Assessing mental non-wellbeing in high-risk children is well recognised, but, harder to incorporate into day to day practice than the brochure implies. The standard tools are time consuming to administer and, therefore, used more as research tools. Rapid screening could identify those warranting a closer look. Mary White and colleagues in Melbourne assess a single question screening test in a group of children with chronic disease receiving day ward care. The question, simply: ‘thinking about your child’s mental health over the past 4 weeks, are they thriving/coping/struggling/always overwhelmed?’ was validated against the gold parameters the Strengths and Difficulties questionnaire (SDQ). There were few false positives: an excellent specificity (0.98) and positive predictive value (0.87). The sensitivity (the headline in a screening test) low when coping and thriving were combined. However, when ‘thriving’ alone was used, it improved dramatically to a respectable 0.7. There’s an important semantic lesson here: non-coping is a more extreme point, a much more precarious life quality situation and as a screen therefore blunter. Not thriving (and the UNICEF made this point long ago) and, as a result picking up those not enjoying life to their potential is much subtler and, therefore, inherently more sensitive. See page 906

Perfect build

The contemporaneous rise in overweight-obesity and eating disorders marches on. Aryati Ahmed and colleagues in Oxford, UK examine trends from 1997 to 2016 through a series of cross-sectional studies in the Health Survey for England surveys in which routinely collected data on anthropometry and reported attempts at weight loss n children aged 8–17 years are interrogated. The headlines include a rise in weight loss attempts from 21.4% in 1997–98 to 26.5% in 2015–16. Though absolute prevalence was higher in girls, the increases were more pronounced in boys and associated with age, Asian origin and low household income. The increase was seen in all BMI categories and was particularly marked in the overweight and obesity groups. The fastest rate of rise was seen in 2011–12, wasn’t that around the time that social media really got into its stride?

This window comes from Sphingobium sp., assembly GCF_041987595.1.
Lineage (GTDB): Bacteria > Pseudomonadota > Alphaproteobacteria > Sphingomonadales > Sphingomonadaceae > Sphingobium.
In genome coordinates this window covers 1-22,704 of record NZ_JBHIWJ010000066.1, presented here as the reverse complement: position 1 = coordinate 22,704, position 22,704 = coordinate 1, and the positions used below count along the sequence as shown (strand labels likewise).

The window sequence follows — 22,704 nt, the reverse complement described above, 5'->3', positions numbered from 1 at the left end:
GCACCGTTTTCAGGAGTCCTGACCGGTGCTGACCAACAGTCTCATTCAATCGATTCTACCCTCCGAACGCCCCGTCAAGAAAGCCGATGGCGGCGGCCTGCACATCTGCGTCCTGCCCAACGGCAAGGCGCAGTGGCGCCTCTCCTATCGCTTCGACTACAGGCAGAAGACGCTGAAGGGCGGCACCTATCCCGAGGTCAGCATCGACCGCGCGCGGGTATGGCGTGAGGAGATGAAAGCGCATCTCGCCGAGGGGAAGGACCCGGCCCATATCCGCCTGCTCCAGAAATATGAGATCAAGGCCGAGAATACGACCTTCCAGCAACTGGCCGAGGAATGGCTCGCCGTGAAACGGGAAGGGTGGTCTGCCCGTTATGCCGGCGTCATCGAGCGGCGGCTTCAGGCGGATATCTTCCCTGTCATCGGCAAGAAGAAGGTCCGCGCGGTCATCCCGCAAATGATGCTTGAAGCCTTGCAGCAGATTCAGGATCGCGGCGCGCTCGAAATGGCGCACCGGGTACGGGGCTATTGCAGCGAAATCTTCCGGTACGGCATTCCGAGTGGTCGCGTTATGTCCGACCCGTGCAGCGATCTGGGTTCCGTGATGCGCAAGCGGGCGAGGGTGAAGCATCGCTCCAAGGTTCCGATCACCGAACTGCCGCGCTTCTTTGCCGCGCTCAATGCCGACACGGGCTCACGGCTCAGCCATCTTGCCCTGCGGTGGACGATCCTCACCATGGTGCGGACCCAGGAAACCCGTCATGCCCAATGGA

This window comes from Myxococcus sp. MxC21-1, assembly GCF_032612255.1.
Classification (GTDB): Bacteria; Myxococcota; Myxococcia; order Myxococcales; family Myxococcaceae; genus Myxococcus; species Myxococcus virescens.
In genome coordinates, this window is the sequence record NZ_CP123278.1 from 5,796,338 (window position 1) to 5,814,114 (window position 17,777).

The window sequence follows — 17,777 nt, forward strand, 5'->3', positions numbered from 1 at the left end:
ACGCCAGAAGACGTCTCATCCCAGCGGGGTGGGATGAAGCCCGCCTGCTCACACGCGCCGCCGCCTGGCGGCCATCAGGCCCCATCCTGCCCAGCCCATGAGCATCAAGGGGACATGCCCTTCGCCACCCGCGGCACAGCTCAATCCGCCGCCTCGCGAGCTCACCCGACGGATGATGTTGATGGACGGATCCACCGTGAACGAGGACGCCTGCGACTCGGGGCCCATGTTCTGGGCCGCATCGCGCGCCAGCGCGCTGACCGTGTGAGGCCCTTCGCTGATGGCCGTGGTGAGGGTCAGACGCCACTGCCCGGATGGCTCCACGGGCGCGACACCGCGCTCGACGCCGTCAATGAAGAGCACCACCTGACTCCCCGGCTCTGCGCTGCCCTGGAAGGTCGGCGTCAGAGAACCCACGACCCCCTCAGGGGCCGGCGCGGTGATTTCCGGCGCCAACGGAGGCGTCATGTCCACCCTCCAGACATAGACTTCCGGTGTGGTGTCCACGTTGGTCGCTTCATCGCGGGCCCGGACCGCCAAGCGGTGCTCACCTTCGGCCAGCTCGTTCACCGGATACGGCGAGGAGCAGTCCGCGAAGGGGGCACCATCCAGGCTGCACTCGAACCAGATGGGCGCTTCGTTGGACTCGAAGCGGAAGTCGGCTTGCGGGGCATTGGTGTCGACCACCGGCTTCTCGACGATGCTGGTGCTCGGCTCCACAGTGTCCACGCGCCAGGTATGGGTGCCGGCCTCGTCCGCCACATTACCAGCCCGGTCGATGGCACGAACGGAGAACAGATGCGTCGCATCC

Global child health: unnecessary admissions for pneumonia

In 2014, the WHO updated the guidance on pneumonia management in children in low- and middle-income countries (LMICs) from the previous (2005) iteration. Rising antimicrobial resistance (AMR) played a part, as did evidence in viral preponderance now (PERCH and GABRIEL studies) an estimated 70% of all cases. The new simplified algorithm recategorised pneumonia into just two phenotypes: non-severe (with or without chest wall indrawing) suitable for outpatient oral antibiotics and severe (indrawing and danger signs) needing parenteral treatment. The study by Ruth Lim and colleagues in Lao (which in the uninsured majority is pay for admission) assessed whether children presenting with pneumonia phenotypes managed according to 2014 WHO guidance. In the nearly 600 children studied, 86% of children with non-severe illness were admitted. Pressures on assessing doctors and an understandably lower threshold for younger children aside, hospitalisation when not needed remains an obstacle as the march of AMR accelerates. See page 872

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Footnotes

  • Funding The authors have not declared a specific grant for this research from any funding agency in the public, commercial or not-for-profit sectors.

  • Competing interests None declared.

  • Provenance and peer review Commissioned; internally peer reviewed.